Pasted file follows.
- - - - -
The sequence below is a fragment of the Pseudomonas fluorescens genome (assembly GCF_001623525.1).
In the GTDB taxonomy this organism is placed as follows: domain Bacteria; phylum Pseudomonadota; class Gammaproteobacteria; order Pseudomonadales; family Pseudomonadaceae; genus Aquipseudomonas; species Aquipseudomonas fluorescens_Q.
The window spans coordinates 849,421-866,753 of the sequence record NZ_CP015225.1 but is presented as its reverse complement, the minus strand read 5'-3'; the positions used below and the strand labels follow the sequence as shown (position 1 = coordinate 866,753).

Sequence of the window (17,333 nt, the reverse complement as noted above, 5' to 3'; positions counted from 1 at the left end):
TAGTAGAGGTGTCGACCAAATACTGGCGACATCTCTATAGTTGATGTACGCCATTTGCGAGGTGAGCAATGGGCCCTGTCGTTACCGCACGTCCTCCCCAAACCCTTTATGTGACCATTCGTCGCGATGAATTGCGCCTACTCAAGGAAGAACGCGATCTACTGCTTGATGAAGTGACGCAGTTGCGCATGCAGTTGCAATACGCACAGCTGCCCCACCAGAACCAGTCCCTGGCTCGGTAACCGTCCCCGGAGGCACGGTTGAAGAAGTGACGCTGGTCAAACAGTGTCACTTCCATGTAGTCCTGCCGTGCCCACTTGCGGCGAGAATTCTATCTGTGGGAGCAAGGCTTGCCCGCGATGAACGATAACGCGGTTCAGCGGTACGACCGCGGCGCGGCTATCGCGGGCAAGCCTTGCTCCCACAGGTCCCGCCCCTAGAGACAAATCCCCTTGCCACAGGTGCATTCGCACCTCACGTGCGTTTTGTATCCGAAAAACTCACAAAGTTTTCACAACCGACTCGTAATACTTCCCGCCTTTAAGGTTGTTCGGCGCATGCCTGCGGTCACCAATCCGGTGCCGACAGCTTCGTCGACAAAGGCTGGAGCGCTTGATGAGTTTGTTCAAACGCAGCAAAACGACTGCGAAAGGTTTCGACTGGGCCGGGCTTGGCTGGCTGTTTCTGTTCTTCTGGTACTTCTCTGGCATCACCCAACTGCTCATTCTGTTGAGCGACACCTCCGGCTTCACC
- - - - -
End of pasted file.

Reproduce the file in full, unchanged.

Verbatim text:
The sequence below is a fragment of the Pseudomonas fluorescens genome (assembly GCF_001623525.1).
In the GTDB taxonomy this organism is placed as follows: domain Bacteria; phylum Pseudomonadota; class Gammaproteobacteria; order Pseudomonadales; family Pseudomonadaceae; genus Aquipseudomonas; species Aquipseudomonas fluorescens_Q.
The window spans coordinates 849,421-866,753 of the sequence record NZ_CP015225.1 but is presented as its reverse complement, the minus strand read 5'-3'; the positions used below and the strand labels follow the sequence as shown (position 1 = coordinate 866,753).

Sequence of the window (17,333 nt, the reverse complement as noted above, 5' to 3'; positions counted from 1 at the left end):
TAGTAGAGGTGTCGACCAAATACTGGCGACATCTCTATAGTTGATGTACGCCATTTGCGAGGTGAGCAATGGGCCCTGTCGTTACCGCACGTCCTCCCCAAACCCTTTATGTGACCATTCGTCGCGATGAATTGCGCCTACTCAAGGAAGAACGCGATCTACTGCTTGATGAAGTGACGCAGTTGCGCATGCAGTTGCAATACGCACAGCTGCCCCACCAGAACCAGTCCCTGGCTCGGTAACCGTCCCCGGAGGCACGGTTGAAGAAGTGACGCTGGTCAAACAGTGTCACTTCCATGTAGTCCTGCCGTGCCCACTTGCGGCGAGAATTCTATCTGTGGGAGCAAGGCTTGCCCGCGATGAACGATAACGCGGTTCAGCGGTACGACCGCGGCGCGGCTATCGCGGGCAAGCCTTGCTCCCACAGGTCCCGCCCCTAGAGACAAATCCCCTTGCCACAGGTGCATTCGCACCTCACGTGCGTTTTGTATCCGAAAAACTCACAAAGTTTTCACAACCGACTCGTAATACTTCCCGCCTTTAAGGTTGTTCGGCGCATGCCTGCGGTCACCAATCCGGTGCCGACAGCTTCGTCGACAAAGGCTGGAGCGCTTGATGAGTTTGTTCAAACGCAGCAAAACGACTGCGAAAGGTTTCGACTGGGCCGGGCTTGGCTGGCTGTTTCTGTTCTTCTGGTACTTCTCTGGCATCACCCAACTGCTCATTCTGTTGAGCGACACCTCCGGCTTCACC